But when it came to the most important part of the season, the NCAA tournament, she was dialed in like a veteran. Stewart missed UConn's first-round game (which it won by only 68 points), and then she proceeded to score 105 points in the next five. That included 23 in the championship game, which she really took over.
Stewart has been projected as the latest in a long line of transcendent UConn stars, but she did something that those immediately before her -- Maya Moore and Diana Taurasi -- didn't do. She got a championship as a freshman. But will she be able to equal or exceed Taurasi's three career NCAA titles?
Stewart, who averaged 13.8 points and 6.4 rebounds last season, won't have to do it alone this year, of course. Junior Kaleena Mosqueda-Lewis returns as the Huskies' leading scorer (17.6 PPG) and one of the best 3-point threats you'll see. She shot 49.2 percent (118-of-240) from behind the arc last season, and was a consistent performer throughout the season.
Senior guard Bria Hartley missed time last season because of a lingering ankle injury, and that somewhat slowed what was projecting as a fantastic season for her. Yet by tournament time, she was in high gear, too, and had 28 points combined in the two games at the Final Four.
Hartley's fellow senior, center Stefanie Dolson, has steadily improved her skill set and stamina each of her first three seasons. She averaged 13.6 points and 7.1 rebounds last season, and provides the Huskies both effervescent and edgy personality traits. Dolson won't back down from anyone inside, and she has evolved as a dangerous passing threat, too, with 117 assists last season -- almost twice as many as her first two years combined.
The Huskies lost the gritty leadership of graduated guards Kelly Faris and Caroline Doty. The versatility and hustle of Faris' defense, in particular, will be a hole that UConn has to fill. But sophomore Moriah Jefferson and junior Brianna Banks are ready step into bigger roles. Banks is back after suffering a knee injury Feb. 2 that prematurely ended her 2012-13 season. The Huskies also expect to get backcourt help from freshman Saniya Chong.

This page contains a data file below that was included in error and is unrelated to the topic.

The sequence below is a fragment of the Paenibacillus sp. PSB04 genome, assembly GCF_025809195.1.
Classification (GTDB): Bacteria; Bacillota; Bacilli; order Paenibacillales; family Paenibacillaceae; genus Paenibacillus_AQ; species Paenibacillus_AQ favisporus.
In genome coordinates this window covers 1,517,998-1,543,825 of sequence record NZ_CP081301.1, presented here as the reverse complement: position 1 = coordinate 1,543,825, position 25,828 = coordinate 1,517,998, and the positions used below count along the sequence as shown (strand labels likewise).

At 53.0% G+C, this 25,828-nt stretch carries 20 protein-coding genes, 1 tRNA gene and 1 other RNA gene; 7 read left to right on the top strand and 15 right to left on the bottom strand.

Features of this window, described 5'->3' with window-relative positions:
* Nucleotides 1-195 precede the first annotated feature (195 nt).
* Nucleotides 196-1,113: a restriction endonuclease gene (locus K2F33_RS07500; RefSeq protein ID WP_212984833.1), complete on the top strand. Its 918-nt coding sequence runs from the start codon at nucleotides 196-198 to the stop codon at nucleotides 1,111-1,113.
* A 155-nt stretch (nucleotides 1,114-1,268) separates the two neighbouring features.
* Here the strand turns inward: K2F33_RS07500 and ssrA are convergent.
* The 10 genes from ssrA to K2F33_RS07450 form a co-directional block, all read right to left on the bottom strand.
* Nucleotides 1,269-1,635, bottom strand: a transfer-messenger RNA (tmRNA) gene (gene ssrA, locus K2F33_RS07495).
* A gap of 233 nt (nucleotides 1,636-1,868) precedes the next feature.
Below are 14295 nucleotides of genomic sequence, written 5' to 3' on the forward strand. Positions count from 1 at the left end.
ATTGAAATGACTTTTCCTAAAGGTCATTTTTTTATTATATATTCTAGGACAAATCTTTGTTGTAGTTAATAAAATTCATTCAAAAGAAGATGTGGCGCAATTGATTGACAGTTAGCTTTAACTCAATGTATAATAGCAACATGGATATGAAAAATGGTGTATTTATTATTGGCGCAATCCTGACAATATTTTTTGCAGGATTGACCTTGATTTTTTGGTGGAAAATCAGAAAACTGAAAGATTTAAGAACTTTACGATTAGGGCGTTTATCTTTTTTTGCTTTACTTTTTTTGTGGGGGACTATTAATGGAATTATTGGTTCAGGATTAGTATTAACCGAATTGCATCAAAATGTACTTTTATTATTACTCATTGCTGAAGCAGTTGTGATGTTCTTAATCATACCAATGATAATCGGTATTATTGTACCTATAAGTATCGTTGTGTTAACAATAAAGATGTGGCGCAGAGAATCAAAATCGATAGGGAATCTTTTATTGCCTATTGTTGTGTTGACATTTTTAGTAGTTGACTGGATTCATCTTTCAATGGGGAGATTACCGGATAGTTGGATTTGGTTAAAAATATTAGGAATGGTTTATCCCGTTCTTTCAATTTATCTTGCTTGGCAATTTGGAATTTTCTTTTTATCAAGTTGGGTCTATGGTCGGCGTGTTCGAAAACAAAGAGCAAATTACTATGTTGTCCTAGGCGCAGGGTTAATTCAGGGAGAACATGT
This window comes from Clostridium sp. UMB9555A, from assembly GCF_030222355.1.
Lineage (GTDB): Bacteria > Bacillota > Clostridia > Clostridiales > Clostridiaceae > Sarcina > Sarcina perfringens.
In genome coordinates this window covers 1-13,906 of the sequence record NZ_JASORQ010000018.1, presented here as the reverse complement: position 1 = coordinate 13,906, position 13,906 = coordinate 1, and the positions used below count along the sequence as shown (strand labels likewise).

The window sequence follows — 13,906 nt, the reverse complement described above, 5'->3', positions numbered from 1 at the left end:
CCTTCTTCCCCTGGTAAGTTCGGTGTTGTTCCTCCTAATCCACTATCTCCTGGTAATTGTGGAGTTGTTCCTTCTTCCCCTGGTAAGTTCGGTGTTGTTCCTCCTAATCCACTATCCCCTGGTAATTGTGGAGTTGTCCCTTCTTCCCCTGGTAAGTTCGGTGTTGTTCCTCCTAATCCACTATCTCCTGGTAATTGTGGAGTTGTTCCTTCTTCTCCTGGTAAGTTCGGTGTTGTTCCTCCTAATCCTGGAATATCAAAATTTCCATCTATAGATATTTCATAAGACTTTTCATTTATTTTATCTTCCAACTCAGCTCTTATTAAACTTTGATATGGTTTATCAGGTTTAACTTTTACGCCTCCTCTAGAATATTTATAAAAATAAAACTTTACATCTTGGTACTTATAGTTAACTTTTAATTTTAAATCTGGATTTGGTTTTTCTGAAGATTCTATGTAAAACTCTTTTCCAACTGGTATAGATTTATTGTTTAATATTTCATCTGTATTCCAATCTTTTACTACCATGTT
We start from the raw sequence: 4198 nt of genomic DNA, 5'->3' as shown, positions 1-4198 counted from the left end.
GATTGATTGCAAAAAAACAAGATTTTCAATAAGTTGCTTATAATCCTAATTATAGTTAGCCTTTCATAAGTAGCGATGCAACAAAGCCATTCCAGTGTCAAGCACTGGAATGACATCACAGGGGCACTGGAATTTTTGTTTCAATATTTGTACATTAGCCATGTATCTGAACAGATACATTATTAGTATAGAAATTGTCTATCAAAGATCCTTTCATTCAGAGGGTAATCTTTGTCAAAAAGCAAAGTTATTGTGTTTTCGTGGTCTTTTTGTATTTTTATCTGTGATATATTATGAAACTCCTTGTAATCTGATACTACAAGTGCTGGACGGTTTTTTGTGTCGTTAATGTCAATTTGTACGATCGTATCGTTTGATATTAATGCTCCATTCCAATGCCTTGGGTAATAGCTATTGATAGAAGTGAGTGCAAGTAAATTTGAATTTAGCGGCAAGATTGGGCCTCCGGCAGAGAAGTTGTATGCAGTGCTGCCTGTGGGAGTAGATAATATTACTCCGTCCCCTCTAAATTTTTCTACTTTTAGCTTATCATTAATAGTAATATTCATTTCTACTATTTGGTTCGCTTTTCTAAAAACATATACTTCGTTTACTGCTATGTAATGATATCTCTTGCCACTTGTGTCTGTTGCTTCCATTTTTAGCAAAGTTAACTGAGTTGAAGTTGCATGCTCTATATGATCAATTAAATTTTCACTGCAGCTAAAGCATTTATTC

UConn will face Stanford (Nov. 11 on ESPN2), Maryland (Nov. 15 on ESPNU) and Penn State (Nov. 17) in November, the latter two on the road. The Huskies travel to Duke on Dec. 17 (ESPN2), and meet last year's Final Four newcomer, Cal, in the Maggie Dixon Classic in New York on Dec. 22 (ESPN2). They also have a nonconference matchup at Baylor on Jan. 13 (ESPN2).
The conference schedule will take some getting used to -- including trips to Texas to play Houston and SMU -- and no one could honestly claim this is a league UConn truly wanted to be in. But the Huskies will make the best of it, and certainly will draw bigger-than-usual crowds to the home arenas of some of their new conference mates.
The American tournament, unlike the Big East, won't be in Hartford. But it will still be in Connecticut, at the Mohegan Sun Arena in Uncasville, which is also the home of WNBA's Sun.
Auriemma has agreed to another cycle of coaching the U.S. national team in the next world championship and Olympic Games -- two other competitions that he'll be "expected" to win. Auriemma always has been straightforward about assessing his UConn teams over the years, and he has never backed away from the favorite's role. This year, he really couldn't even if he wanted to.
But he doesn't intend to do that. Go ahead and put the target on the Huskies' backs; they're ready for it.
"Our expectation is to be in the Final Four," Auriemma said. "What happens after that, you can't predict. But I like our chances."
As UConn begins a new era in a new conference, it’s same old, same old for the Huskies, who start out at No. 1 as they take aim at a ninth NCAA championship.